Sunday, August 23, 2009

Deer and Turtles

I live in "deer country."

When the sun goes down, I watch out for deer leaping across the highway in front of me. I've never hit one, but Tom has. Fortunately for him, he was in his old GMC Jimmy. He didn't get hurt. His car had only minor damage (he lost the "G" in the GMC logo on his grill). The deer didn't survive.

Deer collisions are not unusual in Buffalo County, Wisconsin. Deer are plentiful out here, and they are big. In fact, according to Field & Stream, our neck-of-the-woods led the nation with more than 300 record-book deer taken during hunting season, almost twice as many as the nearest competitor.

The first car-deer interaction I had out here in Wisconsin was a doozy.

It was early spring. I was across the Chippewa River, over by Arkansaw (an unincorporated community about three miles west of Durand, Wisconsin)  when I noticed an odd-looking deer off in the distance, standing in a freshly tilled cornfield. It seemed to have over-sized, deformed hind legs. As I got closer, I realized it wasn't a deformity. It was twin fawns!

I was still a good distance away when I stopped and parked along the side of the road. Tom and I wanted to watch the trio. But then a car came up behind me and zoomed down the road. The doe spooked and bolted across the road and into the woods, leaving her two newborns behind in the field.

I knew the doe would come back for her offspring eventually, but this is a heavily trafficked road. I felt conflicted: Let nature take its course?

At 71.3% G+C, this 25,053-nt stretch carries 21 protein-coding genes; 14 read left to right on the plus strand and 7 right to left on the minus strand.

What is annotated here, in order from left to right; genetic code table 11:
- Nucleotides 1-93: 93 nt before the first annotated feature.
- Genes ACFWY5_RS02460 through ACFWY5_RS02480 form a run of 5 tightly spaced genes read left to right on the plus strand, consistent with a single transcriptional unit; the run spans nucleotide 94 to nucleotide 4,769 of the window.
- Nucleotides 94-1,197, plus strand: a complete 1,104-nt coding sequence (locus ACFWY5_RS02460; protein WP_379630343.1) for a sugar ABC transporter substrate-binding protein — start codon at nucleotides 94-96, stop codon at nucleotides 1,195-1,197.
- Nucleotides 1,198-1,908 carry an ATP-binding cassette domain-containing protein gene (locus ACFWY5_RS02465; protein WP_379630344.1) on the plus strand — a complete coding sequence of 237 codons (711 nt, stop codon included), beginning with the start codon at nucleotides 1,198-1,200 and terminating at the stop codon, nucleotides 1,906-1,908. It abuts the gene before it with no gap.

Nope, I had to get the fawns to the other side of the road with the doe.  Moving the first fawn was relatively easy. I just scooped it up, walked across the road and put it down in the tall grass by the woods. As I walked back to get the second one, I noticed a couple of cars parked behind mine. The occupants were watching my drama.

The second fawn was smaller than the first - a runt. I picked it up and held it to my chest. I could feel its heart beating a mile a minute.

Then it did something unexpected. It let out a plaintive "bleet."

That stopped me in my tracks.  At first I wasn't sure the noise came from the bundle in my arms.  But of course, deer can vocalize.

I put the little guy down next to its sibling. As I headed back to my car, I heard a voice from one of the cars shout: Way to go!

What a difference from today's experience.

Same situation - different species: turtles. Two of them, just yards apart. One on the shoulder of the road, the other cowering mid-way across.

This time, I didn't hesitate. A big black Ford Explorer going the speed limit - at least 55 mph - was headed right at the reptilian "bump" in the road. I pulled my Prius to the shoulder, pushed the "park" button and ran to the little turtle.

It was in the worst location - right in line with the driver-side wheel.  But all the driver had to do was swerve a little bit to his right.

I was too late.  I waved at the man, and motioned him to move to the right.

He didn't.  The turtle was a goner, and I didn't want to watch.  

I cringed as the tire hit the edge of the turtle's carapace.  Out of the corner of my eye I watched.   Like a golfers "chip shot," the impact kicked the turtle up in the air.  It landed across the road, in the grass.

I sprinted up to it, expecting the worst. But when I got there, the little guy had pulled out its legs and started to scoot off into the woods - his shell and body parts apparently unharmed.  A miracle!

Then I turned my attention to the other turtle, who was waiting for me just up the road. I ran over, picked it up and after waiting for traffic to pass, plunked it down on the other side of the highway.

A car slowed down and the woman driving it asked: need some help?

Nope. Just helping a turtle get across the road.

"Good for you," she said as she drove off.

No, I thought, good for the Western Painted Turtle.

Western Painted Turtle - Chrysemys picta belli

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